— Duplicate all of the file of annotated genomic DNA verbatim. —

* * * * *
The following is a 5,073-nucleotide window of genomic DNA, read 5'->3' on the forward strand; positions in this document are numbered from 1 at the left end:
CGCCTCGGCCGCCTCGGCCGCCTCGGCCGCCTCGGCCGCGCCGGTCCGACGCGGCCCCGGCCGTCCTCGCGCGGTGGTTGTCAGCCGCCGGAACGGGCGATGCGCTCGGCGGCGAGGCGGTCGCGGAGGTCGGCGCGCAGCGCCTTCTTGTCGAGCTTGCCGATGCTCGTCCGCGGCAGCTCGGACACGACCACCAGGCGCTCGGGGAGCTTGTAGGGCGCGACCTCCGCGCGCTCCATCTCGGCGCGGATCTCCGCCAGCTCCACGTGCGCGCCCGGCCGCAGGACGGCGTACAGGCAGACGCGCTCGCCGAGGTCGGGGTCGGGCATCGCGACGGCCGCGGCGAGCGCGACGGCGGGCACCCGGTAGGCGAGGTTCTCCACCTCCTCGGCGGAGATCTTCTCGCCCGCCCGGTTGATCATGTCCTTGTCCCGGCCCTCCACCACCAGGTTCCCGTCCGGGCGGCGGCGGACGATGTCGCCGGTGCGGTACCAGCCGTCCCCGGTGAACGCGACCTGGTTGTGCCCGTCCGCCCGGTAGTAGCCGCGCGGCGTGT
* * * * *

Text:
The following is a 5,073-nucleotide window of genomic DNA, read 5'->3' on the forward strand; positions in this document are numbered from 1 at the left end:
CGCCTCGGCCGCCTCGGCCGCCTCGGCCGCCTCGGCCGCGCCGGTCCGACGCGGCCCCGGCCGTCCTCGCGCGGTGGTTGTCAGCCGCCGGAACGGGCGATGCGCTCGGCGGCGAGGCGGTCGCGGAGGTCGGCGCGCAGCGCCTTCTTGTCGAGCTTGCCGATGCTCGTCCGCGGCAGCTCGGACACGACCACCAGGCGCTCGGGGAGCTTGTAGGGCGCGACCTCCGCGCGCTCCATCTCGGCGCGGATCTCCGCCAGCTCCACGTGCGCGCCCGGCCGCAGGACGGCGTACAGGCAGACGCGCTCGCCGAGGTCGGGGTCGGGCATCGCGACGGCCGCGGCGAGCGCGACGGCGGGCACCCGGTAGGCGAGGTTCTCCACCTCCTCGGCGGAGATCTTCTCGCCCGCCCGGTTGATCATGTCCTTGTCCCGGCCCTCCACCACCAGGTTCCCGTCCGGGCGGCGGCGGACGATGTCGCCGGTGCGGTACCAGCCGTCCCCGGTGAACGCGACCTGGTTGTGCCCGTCCGCCCGGTAGTAGCCGCGCGGCGTGT